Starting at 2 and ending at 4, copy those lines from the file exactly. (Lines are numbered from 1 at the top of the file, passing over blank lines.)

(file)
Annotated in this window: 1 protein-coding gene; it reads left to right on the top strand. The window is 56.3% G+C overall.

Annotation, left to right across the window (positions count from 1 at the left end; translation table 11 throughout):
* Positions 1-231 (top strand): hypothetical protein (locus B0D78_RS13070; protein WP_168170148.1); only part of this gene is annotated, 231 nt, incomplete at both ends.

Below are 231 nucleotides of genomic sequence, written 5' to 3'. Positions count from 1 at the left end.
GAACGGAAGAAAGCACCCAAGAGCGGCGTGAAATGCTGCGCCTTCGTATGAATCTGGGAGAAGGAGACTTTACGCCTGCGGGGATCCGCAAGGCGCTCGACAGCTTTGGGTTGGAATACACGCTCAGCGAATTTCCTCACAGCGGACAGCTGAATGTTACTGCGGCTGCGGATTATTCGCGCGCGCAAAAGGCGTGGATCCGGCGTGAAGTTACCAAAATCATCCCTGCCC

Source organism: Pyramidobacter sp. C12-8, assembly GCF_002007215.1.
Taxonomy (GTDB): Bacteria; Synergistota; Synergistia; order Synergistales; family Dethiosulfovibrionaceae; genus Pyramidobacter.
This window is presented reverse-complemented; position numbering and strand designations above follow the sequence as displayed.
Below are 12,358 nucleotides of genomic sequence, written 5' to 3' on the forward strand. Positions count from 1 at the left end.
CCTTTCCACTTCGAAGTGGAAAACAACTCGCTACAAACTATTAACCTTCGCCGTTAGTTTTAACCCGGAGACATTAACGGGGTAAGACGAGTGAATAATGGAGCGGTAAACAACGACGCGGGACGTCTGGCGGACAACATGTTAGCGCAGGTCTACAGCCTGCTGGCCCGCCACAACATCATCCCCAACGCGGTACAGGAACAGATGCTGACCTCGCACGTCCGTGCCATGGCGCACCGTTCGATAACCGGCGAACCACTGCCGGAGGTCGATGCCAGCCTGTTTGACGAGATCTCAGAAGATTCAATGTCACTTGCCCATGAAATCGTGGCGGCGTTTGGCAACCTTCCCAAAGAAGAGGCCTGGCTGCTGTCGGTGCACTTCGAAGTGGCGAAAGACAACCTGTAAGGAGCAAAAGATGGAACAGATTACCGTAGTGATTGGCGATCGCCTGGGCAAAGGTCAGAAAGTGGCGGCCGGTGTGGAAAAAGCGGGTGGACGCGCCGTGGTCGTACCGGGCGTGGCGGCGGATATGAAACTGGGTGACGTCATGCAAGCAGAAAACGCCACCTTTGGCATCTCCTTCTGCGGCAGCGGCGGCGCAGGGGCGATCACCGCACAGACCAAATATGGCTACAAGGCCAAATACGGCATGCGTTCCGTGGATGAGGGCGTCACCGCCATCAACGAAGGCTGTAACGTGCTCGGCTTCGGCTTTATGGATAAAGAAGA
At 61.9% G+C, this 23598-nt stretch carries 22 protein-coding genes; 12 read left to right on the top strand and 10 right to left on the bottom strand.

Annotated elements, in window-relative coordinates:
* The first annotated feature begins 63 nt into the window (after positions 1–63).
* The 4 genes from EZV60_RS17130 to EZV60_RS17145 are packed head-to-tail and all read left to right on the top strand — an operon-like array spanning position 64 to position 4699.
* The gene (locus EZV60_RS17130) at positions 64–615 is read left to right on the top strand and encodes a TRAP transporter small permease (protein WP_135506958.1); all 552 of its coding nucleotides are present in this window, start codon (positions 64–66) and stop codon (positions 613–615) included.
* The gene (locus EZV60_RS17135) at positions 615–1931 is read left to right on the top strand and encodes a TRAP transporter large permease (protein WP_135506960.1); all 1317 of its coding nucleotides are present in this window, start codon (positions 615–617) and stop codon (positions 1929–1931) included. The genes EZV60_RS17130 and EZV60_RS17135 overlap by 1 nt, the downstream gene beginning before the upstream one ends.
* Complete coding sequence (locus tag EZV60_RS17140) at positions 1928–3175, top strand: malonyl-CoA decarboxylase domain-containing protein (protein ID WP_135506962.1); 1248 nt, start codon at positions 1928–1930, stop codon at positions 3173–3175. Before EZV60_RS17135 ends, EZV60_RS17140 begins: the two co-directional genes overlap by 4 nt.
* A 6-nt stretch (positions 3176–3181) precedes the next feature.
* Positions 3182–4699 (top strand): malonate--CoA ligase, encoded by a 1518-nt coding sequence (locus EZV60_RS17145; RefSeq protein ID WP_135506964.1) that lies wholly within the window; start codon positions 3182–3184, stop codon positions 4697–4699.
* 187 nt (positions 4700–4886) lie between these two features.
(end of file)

Annotation, left to right across the window (positions count from 1 at the left end; translation table 11 throughout):
* Positions 1-231 (top strand): hypothetical protein (locus B0D78_RS13070; protein WP_168170148.1); only part of this gene is annotated, 231 nt, incomplete at both ends.

Below are 231 nucleotides of genomic sequence, written 5' to 3'. Positions count from 1 at the left end.